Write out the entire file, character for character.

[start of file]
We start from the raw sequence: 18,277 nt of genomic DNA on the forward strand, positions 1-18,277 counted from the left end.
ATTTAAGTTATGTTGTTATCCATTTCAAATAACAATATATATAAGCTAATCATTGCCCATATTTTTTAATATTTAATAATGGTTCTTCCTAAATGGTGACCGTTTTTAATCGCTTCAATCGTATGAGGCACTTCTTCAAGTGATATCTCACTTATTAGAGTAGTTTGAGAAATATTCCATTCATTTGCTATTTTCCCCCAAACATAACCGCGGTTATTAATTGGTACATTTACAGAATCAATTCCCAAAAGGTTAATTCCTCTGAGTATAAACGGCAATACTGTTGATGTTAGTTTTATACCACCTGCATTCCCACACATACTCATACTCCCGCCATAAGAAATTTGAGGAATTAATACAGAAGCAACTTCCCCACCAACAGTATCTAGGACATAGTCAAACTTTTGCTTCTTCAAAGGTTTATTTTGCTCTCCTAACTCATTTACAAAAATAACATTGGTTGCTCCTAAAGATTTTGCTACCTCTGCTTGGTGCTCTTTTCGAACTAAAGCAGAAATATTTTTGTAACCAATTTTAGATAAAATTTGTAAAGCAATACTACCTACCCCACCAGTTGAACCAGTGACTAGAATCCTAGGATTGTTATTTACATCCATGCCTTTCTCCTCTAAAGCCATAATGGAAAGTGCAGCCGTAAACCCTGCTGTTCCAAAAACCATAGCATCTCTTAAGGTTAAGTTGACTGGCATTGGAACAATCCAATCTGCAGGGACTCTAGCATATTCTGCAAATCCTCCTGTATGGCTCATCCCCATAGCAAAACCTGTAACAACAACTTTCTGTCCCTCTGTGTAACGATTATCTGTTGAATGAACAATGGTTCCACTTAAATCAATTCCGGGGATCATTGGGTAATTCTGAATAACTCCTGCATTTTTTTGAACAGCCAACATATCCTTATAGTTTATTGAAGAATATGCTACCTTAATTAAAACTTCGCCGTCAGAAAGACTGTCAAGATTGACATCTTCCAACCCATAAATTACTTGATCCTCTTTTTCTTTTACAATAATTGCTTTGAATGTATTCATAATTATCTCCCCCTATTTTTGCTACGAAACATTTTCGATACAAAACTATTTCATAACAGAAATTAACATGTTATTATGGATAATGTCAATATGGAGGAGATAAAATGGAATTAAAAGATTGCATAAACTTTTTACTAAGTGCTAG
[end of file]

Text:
We start from the raw sequence: 18,277 nt of genomic DNA on the forward strand, positions 1-18,277 counted from the left end.
ATTTAAGTTATGTTGTTATCCATTTCAAATAACAATATATATAAGCTAATCATTGCCCATATTTTTTAATATTTAATAATGGTTCTTCCTAAATGGTGACCGTTTTTAATCGCTTCAATCGTATGAGGCACTTCTTCAAGTGATATCTCACTTATTAGAGTAGTTTGAGAAATATTCCATTCATTTGCTATTTTCCCCCAAACATAACCGCGGTTATTAATTGGTACATTTACAGAATCAATTCCCAAAAGGTTAATTCCTCTGAGTATAAACGGCAATACTGTTGATGTTAGTTTTATACCACCTGCATTCCCACACATACTCATACTCCCGCCATAAGAAATTTGAGGAATTAATACAGAAGCAACTTCCCCACCAACAGTATCTAGGACATAGTCAAACTTTTGCTTCTTCAAAGGTTTATTTTGCTCTCCTAACTCATTTACAAAAATAACATTGGTTGCTCCTAAAGATTTTGCTACCTCTGCTTGGTGCTCTTTTCGAACTAAAGCAGAAATATTTTTGTAACCAATTTTAGATAAAATTTGTAAAGCAATACTACCTACCCCACCAGTTGAACCAGTGACTAGAATCCTAGGATTGTTATTTACATCCATGCCTTTCTCCTCTAAAGCCATAATGGAAAGTGCAGCCGTAAACCCTGCTGTTCCAAAAACCATAGCATCTCTTAAGGTTAAGTTGACTGGCATTGGAACAATCCAATCTGCAGGGACTCTAGCATATTCTGCAAATCCTCCTGTATGGCTCATCCCCATAGCAAAACCTGTAACAACAACTTTCTGTCCCTCTGTGTAACGATTATCTGTTGAATGAACAATGGTTCCACTTAAATCAATTCCGGGGATCATTGGGTAATTCTGAATAACTCCTGCATTTTTTTGAACAGCCAACATATCCTTATAGTTTATTGAAGAATATGCTACCTTAATTAAAACTTCGCCGTCAGAAAGACTGTCAAGATTGACATCTTCCAACCCATAAATTACTTGATCCTCTTTTTCTTTTACAATAATTGCTTTGAATGTATTCATAATTATCTCCCCCTATTTTTGCTACGAAACATTTTCGATACAAAACTATTTCATAACAGAAATTAACATGTTATTATGGATAATGTCAATATGGAGGAGATAAAATGGAATTAAAAGATTGCATAAACTTTTTACTAAGTGCTAG